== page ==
Idul Fitri: Of being Victorious and Asking Forgiveness

Azis Anwar Fachrudin | CRCS | Article


Idul Fitri, also called Lebaran in Indonesia, is about to come. People will observe local traditions such as visiting family and close relatives to strengthen relationships (silaturahim) — preceded by the annual mudik tradition, an exodus to people’s hometowns in the last week of Ramadhan, and going to cemeteries to pay homage to ancestors.

There will be many Idul Fitri gatherings, known as halal bihalal, an Arabic phrase that, despite being lexically incorrect, refers to an event or ceremony in which people exchange apologies and forgiveness.

Indonesian popular greetings will include “Minal ‘aidin wal-faizin, mohon maaf lahir batin,” which is somehow unique to Indonesians and means “may we be among those returning [to the pure, natural state of humans] and coming out victorious [over ego, lust and other negative desires, through fasting]; forgive me physically and spiritually.”

Derived from the greeting, Idul Fitri is thus also referred to as the “day of victory”. Yet victories against anger and the temptation to spread slander have been questionable this year.

Arguably it is during this year’s Ramadhan that the annual debate on whether restaurants or food stalls may operate during daylight hours of the fasting month has reached its most intense level, if not most annoying, in Indonesia’s history.

This is largely due to noisy and uncontrollable social media that reacted to the broadcast news on raided food stalls. And worse, some Muslim websites spread slander and hoax news related to the owners of the raided and forcefully closed food stalls.

In fact, this is a new concern in the development of Indonesian Islam: “Islamist” websites and social media accounts have ironically become funnels or broadcasters of slander (against respectable, moderate Muslim leaders) and hoax news (particularly related to political chaos in the Middle East or the crisis of Islamic identity). Among the probable explanations: They are dedicated to strengthening Muslims’ “victim mentality” or narratives of “Islam under siege”.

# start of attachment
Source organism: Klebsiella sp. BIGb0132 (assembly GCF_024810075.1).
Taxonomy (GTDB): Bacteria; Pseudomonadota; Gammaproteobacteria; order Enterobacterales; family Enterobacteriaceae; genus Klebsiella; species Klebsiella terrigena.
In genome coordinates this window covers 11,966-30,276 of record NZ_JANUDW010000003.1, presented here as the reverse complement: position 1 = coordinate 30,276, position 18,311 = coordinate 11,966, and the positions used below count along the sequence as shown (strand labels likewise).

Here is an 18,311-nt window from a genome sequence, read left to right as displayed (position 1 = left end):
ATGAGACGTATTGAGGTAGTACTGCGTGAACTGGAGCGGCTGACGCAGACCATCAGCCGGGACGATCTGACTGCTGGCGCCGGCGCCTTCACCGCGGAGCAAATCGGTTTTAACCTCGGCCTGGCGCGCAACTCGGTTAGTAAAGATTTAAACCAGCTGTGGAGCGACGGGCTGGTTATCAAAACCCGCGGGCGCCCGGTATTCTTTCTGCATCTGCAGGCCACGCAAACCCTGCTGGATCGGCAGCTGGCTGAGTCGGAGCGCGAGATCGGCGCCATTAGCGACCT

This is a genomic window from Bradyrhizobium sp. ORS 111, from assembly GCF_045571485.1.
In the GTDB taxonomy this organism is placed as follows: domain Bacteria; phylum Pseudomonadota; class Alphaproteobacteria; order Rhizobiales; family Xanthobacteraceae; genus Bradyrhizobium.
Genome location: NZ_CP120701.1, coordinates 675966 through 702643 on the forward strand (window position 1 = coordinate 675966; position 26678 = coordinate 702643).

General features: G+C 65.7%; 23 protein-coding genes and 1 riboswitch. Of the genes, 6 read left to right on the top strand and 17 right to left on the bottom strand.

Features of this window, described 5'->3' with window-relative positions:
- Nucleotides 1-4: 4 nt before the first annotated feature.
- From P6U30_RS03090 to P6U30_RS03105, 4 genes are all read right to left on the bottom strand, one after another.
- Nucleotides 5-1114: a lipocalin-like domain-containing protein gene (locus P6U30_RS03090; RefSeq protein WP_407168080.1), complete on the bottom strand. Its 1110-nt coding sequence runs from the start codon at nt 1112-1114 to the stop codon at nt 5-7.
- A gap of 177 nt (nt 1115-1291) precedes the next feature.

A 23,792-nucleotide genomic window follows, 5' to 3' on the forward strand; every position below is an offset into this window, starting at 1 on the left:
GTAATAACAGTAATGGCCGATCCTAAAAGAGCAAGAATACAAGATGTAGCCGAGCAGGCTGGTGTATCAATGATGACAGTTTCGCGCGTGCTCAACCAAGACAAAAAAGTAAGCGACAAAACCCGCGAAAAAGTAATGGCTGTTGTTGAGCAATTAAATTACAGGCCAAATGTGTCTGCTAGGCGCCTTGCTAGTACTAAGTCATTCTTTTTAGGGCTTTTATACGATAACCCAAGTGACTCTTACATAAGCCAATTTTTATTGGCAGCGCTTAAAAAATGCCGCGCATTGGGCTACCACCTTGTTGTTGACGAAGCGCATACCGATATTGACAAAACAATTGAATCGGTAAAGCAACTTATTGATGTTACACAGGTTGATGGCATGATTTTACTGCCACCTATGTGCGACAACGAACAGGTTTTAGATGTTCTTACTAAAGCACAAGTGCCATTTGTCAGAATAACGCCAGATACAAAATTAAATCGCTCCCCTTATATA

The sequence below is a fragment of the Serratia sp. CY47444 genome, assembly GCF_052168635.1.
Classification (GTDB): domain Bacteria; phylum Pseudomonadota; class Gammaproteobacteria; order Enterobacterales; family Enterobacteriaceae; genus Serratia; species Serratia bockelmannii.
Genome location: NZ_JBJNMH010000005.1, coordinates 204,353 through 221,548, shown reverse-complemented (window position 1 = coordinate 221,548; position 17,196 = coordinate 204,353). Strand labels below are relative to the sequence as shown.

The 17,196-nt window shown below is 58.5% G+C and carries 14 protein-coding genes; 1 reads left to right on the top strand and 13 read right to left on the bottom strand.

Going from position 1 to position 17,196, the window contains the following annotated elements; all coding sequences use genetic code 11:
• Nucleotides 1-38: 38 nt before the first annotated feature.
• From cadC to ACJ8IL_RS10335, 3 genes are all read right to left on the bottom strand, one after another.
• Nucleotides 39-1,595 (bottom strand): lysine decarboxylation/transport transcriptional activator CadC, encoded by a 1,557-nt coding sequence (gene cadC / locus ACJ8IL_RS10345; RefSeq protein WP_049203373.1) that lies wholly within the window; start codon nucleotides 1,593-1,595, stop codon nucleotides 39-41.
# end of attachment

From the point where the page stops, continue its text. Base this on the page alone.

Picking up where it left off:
The fact that these things happened during Ramadhan elevates an irony related to what the fasting month is about — the uproar of support for the raids on food stalls reflects the fact that many Muslims were focused on whether other people’s stomachs were fasting, and forgot that their own mouths and judgement needed to fast too.

This irony recalls a saying of the Prophet Muhammad, as often recited by preachers: “Many of those who fast see their fasting bring them nothing except hunger and thirst”, i.e. being strict in formalities but ignorant of the relevant values.

So how can Muslims be victorious if during fasting their ego can’t even withstand open food stalls, and instead must show its arrogance and desire of dominance? It has been commonly known among Muslims that the greatest jihad (struggle) is that against one’s own ego.

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The writer is a graduate student fellow at the Asia Research Institute, the National University of Singapore, and a master’s student at Gadjah Mada University, Yogyakarta



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